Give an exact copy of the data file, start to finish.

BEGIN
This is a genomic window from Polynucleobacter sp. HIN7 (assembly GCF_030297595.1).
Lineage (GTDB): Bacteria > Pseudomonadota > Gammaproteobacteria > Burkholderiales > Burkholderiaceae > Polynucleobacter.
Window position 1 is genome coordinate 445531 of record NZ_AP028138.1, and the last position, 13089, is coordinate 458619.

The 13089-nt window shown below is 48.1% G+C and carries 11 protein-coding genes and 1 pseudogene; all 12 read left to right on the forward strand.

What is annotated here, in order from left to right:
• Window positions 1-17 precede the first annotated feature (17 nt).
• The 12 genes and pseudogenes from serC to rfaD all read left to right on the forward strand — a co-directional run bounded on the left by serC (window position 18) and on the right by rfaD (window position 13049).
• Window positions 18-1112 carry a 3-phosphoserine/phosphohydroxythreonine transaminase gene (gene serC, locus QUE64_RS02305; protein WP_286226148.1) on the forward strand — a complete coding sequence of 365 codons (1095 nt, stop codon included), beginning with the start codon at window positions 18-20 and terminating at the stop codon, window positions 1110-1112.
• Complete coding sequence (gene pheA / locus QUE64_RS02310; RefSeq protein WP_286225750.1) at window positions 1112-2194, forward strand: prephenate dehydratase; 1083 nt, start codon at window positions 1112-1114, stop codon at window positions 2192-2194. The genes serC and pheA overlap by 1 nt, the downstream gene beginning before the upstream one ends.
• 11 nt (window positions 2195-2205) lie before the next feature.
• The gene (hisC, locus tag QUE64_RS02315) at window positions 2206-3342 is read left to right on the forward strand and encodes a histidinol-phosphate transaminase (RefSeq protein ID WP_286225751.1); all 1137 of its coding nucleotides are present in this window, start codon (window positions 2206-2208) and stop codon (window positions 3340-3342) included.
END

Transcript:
This is a genomic window from Polynucleobacter sp. HIN7 (assembly GCF_030297595.1).
Lineage (GTDB): Bacteria > Pseudomonadota > Gammaproteobacteria > Burkholderiales > Burkholderiaceae > Polynucleobacter.
Window position 1 is genome coordinate 445531 of record NZ_AP028138.1, and the last position, 13089, is coordinate 458619.

The 13089-nt window shown below is 48.1% G+C and carries 11 protein-coding genes and 1 pseudogene; all 12 read left to right on the forward strand.

What is annotated here, in order from left to right:
• Window positions 1-17 precede the first annotated feature (17 nt).
• The 12 genes and pseudogenes from serC to rfaD all read left to right on the forward strand — a co-directional run bounded on the left by serC (window position 18) and on the right by rfaD (window position 13049).
• Window positions 18-1112 carry a 3-phosphoserine/phosphohydroxythreonine transaminase gene (gene serC, locus QUE64_RS02305; protein WP_286226148.1) on the forward strand — a complete coding sequence of 365 codons (1095 nt, stop codon included), beginning with the start codon at window positions 18-20 and terminating at the stop codon, window positions 1110-1112.
• Complete coding sequence (gene pheA / locus QUE64_RS02310; RefSeq protein WP_286225750.1) at window positions 1112-2194, forward strand: prephenate dehydratase; 1083 nt, start codon at window positions 1112-1114, stop codon at window positions 2192-2194. The genes serC and pheA overlap by 1 nt, the downstream gene beginning before the upstream one ends.
• 11 nt (window positions 2195-2205) lie before the next feature.
• The gene (hisC, locus tag QUE64_RS02315) at window positions 2206-3342 is read left to right on the forward strand and encodes a histidinol-phosphate transaminase (RefSeq protein ID WP_286225751.1); all 1137 of its coding nucleotides are present in this window, start codon (window positions 2206-2208) and stop codon (window positions 3340-3342) included.